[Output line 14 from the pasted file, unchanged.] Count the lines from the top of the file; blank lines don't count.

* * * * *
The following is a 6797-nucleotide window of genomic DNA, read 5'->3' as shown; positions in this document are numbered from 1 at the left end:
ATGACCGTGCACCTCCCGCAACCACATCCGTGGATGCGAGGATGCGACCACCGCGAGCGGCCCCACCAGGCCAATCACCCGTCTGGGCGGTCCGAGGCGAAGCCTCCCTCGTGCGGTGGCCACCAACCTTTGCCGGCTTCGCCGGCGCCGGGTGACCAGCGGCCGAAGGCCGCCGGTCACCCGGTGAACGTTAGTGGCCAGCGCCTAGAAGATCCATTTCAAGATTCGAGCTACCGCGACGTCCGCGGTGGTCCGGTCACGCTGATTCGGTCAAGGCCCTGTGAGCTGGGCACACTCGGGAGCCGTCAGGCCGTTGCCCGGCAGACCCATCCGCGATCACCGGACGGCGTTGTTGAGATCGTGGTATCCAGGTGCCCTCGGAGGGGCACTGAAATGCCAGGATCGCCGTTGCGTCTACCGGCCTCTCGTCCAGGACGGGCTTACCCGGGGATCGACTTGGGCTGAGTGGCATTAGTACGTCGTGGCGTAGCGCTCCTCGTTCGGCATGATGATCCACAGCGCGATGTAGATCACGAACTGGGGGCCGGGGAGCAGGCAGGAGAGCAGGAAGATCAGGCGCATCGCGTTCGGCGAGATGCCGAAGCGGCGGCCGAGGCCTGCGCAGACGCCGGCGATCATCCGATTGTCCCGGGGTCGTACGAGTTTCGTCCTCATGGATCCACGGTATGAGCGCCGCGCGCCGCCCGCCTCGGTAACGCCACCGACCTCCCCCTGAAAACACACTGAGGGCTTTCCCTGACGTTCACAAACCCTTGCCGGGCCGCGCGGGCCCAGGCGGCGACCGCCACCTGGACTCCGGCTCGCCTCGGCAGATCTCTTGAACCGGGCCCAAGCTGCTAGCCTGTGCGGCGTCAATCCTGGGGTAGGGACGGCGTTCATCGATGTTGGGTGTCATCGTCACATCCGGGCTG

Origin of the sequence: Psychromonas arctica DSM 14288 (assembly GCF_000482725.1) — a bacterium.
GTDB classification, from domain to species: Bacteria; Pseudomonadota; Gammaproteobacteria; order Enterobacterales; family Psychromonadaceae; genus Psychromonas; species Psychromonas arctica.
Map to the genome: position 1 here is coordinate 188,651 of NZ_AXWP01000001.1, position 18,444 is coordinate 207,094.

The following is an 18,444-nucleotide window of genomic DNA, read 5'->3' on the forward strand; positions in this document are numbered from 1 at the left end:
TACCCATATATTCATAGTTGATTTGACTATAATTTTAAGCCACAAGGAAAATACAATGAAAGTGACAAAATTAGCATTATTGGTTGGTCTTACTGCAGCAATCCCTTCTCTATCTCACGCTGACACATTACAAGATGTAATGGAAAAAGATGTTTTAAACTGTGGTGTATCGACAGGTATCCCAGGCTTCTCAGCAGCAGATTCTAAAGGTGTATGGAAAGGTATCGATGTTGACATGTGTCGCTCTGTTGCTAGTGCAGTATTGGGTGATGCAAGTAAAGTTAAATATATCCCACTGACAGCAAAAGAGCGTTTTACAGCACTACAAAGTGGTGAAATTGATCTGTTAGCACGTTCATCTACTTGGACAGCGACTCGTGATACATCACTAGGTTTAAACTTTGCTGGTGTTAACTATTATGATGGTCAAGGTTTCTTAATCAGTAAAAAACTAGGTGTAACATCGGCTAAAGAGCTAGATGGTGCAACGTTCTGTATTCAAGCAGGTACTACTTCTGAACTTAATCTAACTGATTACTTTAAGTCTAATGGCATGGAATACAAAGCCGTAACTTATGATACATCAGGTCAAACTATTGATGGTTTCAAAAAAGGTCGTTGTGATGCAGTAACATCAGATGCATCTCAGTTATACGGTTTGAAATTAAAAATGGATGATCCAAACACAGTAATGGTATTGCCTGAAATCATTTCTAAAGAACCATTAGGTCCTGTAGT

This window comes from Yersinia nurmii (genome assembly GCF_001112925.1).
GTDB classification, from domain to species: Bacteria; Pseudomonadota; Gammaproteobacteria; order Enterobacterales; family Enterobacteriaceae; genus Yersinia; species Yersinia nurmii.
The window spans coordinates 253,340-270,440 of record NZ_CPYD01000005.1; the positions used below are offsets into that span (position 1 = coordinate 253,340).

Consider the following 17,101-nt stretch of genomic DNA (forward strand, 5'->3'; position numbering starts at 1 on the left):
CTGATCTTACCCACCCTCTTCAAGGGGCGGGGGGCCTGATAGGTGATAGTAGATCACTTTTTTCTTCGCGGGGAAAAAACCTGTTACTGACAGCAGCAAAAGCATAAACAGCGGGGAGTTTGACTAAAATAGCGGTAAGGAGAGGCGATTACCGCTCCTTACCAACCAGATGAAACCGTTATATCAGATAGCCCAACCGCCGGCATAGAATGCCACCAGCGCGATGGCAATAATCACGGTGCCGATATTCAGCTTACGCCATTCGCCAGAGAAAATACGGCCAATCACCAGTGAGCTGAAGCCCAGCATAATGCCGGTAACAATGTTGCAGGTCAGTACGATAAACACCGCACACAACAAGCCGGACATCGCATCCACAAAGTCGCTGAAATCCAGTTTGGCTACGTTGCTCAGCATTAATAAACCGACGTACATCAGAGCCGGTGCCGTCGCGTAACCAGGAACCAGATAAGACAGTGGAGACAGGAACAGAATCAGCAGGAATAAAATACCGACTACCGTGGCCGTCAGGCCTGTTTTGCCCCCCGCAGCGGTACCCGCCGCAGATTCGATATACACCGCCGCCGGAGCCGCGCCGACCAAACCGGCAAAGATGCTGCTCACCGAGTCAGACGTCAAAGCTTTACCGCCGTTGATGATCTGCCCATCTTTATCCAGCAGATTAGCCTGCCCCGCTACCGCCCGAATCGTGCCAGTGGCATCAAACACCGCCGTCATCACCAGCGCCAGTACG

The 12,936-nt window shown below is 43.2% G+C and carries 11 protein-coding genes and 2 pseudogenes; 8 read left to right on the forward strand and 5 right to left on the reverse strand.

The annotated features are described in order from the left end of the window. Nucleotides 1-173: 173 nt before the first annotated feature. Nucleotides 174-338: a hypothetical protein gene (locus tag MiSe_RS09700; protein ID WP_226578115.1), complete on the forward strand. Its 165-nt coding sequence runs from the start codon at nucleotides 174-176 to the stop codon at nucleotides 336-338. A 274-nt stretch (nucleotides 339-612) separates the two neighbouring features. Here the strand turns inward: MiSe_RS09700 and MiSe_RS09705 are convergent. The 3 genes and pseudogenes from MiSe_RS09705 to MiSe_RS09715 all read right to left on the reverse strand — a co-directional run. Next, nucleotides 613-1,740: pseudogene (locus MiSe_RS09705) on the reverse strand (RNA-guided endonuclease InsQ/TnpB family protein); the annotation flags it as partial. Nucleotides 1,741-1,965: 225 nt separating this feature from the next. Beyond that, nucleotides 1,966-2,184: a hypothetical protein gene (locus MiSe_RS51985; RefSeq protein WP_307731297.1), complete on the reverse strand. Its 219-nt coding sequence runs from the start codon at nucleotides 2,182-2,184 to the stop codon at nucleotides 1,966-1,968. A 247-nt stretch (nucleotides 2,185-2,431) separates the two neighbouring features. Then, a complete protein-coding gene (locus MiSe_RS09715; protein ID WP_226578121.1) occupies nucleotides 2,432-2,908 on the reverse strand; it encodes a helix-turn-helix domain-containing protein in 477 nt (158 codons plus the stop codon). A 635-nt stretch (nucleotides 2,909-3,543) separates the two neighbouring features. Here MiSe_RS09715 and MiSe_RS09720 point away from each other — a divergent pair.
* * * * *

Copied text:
The annotated features are described in order from the left end of the window. Nucleotides 1-173: 173 nt before the first annotated feature. Nucleotides 174-338: a hypothetical protein gene (locus tag MiSe_RS09700; protein ID WP_226578115.1), complete on the forward strand. Its 165-nt coding sequence runs from the start codon at nucleotides 174-176 to the stop codon at nucleotides 336-338. A 274-nt stretch (nucleotides 339-612) separates the two neighbouring features. Here the strand turns inward: MiSe_RS09700 and MiSe_RS09705 are convergent. The 3 genes and pseudogenes from MiSe_RS09705 to MiSe_RS09715 all read right to left on the reverse strand — a co-directional run. Next, nucleotides 613-1,740: pseudogene (locus MiSe_RS09705) on the reverse strand (RNA-guided endonuclease InsQ/TnpB family protein); the annotation flags it as partial. Nucleotides 1,741-1,965: 225 nt separating this feature from the next. Beyond that, nucleotides 1,966-2,184: a hypothetical protein gene (locus MiSe_RS51985; RefSeq protein WP_307731297.1), complete on the reverse strand. Its 219-nt coding sequence runs from the start codon at nucleotides 2,182-2,184 to the stop codon at nucleotides 1,966-1,968. A 247-nt stretch (nucleotides 2,185-2,431) separates the two neighbouring features. Then, a complete protein-coding gene (locus MiSe_RS09715; protein ID WP_226578121.1) occupies nucleotides 2,432-2,908 on the reverse strand; it encodes a helix-turn-helix domain-containing protein in 477 nt (158 codons plus the stop codon). A 635-nt stretch (nucleotides 2,909-3,543) separates the two neighbouring features. Here MiSe_RS09715 and MiSe_RS09720 point away from each other — a divergent pair.